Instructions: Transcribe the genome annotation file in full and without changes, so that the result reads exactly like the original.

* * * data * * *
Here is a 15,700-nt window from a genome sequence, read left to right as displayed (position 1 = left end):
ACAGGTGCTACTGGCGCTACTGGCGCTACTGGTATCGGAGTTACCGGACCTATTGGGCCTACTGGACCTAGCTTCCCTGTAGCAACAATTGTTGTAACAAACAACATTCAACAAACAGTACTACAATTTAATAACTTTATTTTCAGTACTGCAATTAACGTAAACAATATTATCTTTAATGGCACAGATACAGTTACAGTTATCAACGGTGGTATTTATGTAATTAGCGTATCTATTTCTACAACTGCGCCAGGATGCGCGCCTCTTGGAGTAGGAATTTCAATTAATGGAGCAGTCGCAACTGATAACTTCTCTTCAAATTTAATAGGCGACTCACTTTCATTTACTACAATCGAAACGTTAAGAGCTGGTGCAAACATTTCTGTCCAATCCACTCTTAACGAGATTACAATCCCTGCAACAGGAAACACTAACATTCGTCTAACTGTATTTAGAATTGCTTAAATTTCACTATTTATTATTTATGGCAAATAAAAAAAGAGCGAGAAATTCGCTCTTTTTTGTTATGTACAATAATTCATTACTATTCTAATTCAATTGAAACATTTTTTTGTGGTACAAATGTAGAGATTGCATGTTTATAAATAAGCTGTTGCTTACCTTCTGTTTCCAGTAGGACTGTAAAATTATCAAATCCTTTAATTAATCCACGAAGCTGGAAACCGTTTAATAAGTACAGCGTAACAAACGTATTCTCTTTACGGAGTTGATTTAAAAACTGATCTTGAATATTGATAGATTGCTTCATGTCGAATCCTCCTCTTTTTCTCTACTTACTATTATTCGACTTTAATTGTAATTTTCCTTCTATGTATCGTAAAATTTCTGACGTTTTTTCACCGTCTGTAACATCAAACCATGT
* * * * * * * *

Here is a 15,700-nt window from a genome sequence, read left to right as displayed (position 1 = left end):
ACAGGTGCTACTGGCGCTACTGGCGCTACTGGTATCGGAGTTACCGGACCTATTGGGCCTACTGGACCTAGCTTCCCTGTAGCAACAATTGTTGTAACAAACAACATTCAACAAACAGTACTACAATTTAATAACTTTATTTTCAGTACTGCAATTAACGTAAACAATATTATCTTTAATGGCACAGATACAGTTACAGTTATCAACGGTGGTATTTATGTAATTAGCGTATCTATTTCTACAACTGCGCCAGGATGCGCGCCTCTTGGAGTAGGAATTTCAATTAATGGAGCAGTCGCAACTGATAACTTCTCTTCAAATTTAATAGGCGACTCACTTTCATTTACTACAATCGAAACGTTAAGAGCTGGTGCAAACATTTCTGTCCAATCCACTCTTAACGAGATTACAATCCCTGCAACAGGAAACACTAACATTCGTCTAACTGTATTTAGAATTGCTTAAATTTCACTATTTATTATTTATGGCAAATAAAAAAAGAGCGAGAAATTCGCTCTTTTTTGTTATGTACAATAATTCATTACTATTCTAATTCAATTGAAACATTTTTTTGTGGTACAAATGTAGAGATTGCATGTTTATAAATAAGCTGTTGCTTACCTTCTGTTTCCAGTAGGACTGTAAAATTATCAAATCCTTTAATTAATCCACGAAGCTGGAAACCGTTTAATAAGTACAGCGTAACAAACGTATTCTCTTTACGGAGTTGATTTAAAAACTGATCTTGAATATTGATAGATTGCTTCATGTCGAATCCTCCTCTTTTTCTCTACTTACTATTATTCGACTTTAATTGTAATTTTCCTTCTATGTATCGTAAAATTTCTGACGTTTTTTCACCGTCTGTAACATCAAACCATGT